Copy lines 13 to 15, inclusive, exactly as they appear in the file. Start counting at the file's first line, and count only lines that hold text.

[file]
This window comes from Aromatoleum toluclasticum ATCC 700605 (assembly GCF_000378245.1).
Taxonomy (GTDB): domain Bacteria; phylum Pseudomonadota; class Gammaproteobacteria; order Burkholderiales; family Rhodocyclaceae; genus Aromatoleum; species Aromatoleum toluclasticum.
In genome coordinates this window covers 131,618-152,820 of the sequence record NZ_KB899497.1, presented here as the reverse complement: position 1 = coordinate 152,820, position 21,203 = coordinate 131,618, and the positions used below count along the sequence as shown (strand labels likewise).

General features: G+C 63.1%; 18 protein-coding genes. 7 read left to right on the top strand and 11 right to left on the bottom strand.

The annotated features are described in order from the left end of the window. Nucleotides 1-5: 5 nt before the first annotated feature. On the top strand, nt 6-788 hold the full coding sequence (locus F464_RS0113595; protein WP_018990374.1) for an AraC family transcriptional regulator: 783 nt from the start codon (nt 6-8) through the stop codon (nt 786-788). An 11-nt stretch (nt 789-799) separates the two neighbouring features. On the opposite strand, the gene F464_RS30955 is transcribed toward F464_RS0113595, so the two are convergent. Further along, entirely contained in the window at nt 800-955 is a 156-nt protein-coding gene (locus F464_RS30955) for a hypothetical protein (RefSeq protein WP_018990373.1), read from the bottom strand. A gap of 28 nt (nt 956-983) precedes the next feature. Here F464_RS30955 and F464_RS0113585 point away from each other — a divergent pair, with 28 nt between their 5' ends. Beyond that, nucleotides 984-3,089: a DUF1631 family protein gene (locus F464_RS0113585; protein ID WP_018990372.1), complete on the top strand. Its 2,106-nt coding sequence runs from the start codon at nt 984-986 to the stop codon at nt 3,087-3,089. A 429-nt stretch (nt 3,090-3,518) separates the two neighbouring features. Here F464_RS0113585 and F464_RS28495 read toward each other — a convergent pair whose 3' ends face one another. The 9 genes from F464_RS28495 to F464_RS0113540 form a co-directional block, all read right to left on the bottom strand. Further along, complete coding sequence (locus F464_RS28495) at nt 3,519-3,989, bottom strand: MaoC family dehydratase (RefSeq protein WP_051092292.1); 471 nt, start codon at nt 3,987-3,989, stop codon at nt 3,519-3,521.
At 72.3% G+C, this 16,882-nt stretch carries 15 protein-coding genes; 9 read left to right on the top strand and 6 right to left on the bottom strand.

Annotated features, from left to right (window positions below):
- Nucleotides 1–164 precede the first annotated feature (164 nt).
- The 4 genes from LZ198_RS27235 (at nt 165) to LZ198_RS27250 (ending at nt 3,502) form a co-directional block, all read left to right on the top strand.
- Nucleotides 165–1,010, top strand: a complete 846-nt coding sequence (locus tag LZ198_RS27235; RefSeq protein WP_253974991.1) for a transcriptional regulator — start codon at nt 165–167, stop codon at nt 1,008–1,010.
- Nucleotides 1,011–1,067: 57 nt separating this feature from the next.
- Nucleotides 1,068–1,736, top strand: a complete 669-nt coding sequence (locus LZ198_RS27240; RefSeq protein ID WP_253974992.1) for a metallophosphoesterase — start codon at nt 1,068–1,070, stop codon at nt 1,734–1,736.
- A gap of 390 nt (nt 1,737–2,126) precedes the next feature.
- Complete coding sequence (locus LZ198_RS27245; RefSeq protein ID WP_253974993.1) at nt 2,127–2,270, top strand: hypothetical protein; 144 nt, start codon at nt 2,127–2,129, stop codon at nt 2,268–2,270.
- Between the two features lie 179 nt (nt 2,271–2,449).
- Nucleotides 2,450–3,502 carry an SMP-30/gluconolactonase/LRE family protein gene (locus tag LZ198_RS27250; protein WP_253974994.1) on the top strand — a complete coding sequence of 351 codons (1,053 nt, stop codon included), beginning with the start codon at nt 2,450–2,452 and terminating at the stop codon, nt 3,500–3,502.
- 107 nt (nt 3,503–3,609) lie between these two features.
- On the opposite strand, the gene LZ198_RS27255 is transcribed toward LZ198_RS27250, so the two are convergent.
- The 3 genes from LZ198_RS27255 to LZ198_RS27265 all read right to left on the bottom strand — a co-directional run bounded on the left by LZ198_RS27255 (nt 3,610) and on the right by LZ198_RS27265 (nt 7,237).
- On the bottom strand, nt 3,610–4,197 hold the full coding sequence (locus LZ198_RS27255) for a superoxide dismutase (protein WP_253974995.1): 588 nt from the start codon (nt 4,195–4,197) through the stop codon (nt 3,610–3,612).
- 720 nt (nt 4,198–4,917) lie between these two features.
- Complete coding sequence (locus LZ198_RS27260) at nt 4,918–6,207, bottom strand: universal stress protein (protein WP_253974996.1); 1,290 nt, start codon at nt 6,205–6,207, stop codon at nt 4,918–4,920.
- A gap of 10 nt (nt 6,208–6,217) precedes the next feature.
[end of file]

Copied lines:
- A gap of 390 nt (nt 1,737–2,126) precedes the next feature.
- Complete coding sequence (locus LZ198_RS27245; RefSeq protein ID WP_253974993.1) at nt 2,127–2,270, top strand: hypothetical protein; 144 nt, start codon at nt 2,127–2,129, stop codon at nt 2,268–2,270.
- Between the two features lie 179 nt (nt 2,271–2,449).